Replace cheese with yogurt to lower risk of type 2 diabetes, says study
Increasing daily consumption of yogurt may reduce the risk of type 2 diabetes (T2D), while increasing cheese intake may elevate such risk in both men and women, according to a US study.
“Our study suggests that substituting yogurt or reduced-fat milk for cheese is associated with a lower risk of T2D,” the authors said.
A total of 11,906 incident cases of T2D were documented for 2,783,210 person-years. After adjustment for initial and changes in diet and lifestyle covariates, a reduction in total dairy consumption by >1.0 serving/d over a 4-year period correlated with an 11-percent (95 percent confidence interval [CI], 3–19 percent) increase in T2D risk in the following 4 years as compared with maintaining a relative stable consumption (ie, change in intake of ±1.0 serving/wk).
Moreover, an increase in yogurt intake by >0.5 serving/d correlated with an 11-percent (95 percent CI, 4–18 percent) decrease in T2D risk, but an increase in cheese consumption by >0.5 serving/d led to a 9-percent (95 percent CI, 2–16 percent) increase in T2D risk as compared with maintaining stable intakes. Substituting 1 serving/d of yogurt or reduced-fat milk for cheese resulted in a 16- (95 percent CI, 10–22 percent) or 12-percent (95 percent CI, 8–16 percent) decrease in such risk, respectively.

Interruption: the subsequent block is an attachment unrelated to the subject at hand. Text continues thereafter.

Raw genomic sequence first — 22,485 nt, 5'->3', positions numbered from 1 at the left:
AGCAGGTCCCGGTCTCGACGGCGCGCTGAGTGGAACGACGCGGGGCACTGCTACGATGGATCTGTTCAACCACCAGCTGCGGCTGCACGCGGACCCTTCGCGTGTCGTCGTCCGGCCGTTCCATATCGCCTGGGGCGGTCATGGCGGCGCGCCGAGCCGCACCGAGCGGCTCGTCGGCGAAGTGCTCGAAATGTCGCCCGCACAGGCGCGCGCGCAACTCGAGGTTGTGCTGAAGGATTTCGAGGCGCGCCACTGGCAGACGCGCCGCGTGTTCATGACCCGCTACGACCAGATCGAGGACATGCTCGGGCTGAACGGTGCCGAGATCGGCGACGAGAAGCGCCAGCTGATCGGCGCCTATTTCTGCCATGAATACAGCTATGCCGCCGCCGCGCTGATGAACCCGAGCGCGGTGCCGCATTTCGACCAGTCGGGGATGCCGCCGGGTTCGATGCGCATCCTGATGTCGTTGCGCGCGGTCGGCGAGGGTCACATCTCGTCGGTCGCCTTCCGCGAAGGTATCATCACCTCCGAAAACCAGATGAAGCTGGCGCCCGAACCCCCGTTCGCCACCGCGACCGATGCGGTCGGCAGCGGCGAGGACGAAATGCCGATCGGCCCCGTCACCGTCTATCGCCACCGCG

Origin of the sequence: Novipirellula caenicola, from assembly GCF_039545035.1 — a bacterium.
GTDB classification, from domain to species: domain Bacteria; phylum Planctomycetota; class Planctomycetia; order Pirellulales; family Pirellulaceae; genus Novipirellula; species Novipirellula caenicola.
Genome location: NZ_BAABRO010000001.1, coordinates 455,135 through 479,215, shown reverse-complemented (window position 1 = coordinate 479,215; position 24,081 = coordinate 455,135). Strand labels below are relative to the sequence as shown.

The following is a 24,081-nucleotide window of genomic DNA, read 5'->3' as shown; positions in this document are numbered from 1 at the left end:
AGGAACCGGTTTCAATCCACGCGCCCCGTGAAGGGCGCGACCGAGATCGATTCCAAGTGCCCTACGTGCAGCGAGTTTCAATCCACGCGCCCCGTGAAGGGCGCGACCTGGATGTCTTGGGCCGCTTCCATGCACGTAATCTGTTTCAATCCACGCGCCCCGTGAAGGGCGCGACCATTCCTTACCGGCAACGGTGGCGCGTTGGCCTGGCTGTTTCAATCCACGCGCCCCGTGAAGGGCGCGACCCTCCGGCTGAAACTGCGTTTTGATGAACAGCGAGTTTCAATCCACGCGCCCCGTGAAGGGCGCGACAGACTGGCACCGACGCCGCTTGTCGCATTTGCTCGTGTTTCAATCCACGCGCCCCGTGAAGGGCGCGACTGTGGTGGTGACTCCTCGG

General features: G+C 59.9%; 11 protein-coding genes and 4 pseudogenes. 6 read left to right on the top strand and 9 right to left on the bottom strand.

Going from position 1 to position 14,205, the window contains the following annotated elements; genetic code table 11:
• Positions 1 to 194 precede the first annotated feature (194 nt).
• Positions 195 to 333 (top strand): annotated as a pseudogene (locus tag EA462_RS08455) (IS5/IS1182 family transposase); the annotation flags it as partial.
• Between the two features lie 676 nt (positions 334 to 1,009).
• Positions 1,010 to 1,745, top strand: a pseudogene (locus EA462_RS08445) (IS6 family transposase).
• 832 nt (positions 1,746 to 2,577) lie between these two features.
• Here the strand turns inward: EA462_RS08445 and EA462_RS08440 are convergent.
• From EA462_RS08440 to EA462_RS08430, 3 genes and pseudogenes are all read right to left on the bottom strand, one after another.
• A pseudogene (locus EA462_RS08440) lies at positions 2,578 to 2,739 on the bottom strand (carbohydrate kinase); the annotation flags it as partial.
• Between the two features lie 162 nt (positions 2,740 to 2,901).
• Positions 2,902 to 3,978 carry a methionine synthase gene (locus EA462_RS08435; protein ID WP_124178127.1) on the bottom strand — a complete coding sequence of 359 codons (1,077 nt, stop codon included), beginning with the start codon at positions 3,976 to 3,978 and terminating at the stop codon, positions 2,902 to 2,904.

In this study, the authors followed 34,224 men in the Health Professionals Follow-Up Study (1986–2012), 76,531 women in the Nurses’ Health Study (1986–2012), and 81,597 women in the Nurses’ Health Study II (1991–2013) and calculated changes in dairy consumption from consecutive quadrennial food frequency questionnaires.
Multivariable Cox proportional regression models were used to calculate HRs for T2D associated with changes in dairy product consumption. An inverse variance-weighted, fixed-effect meta-analysis was used to pool results of the three cohorts.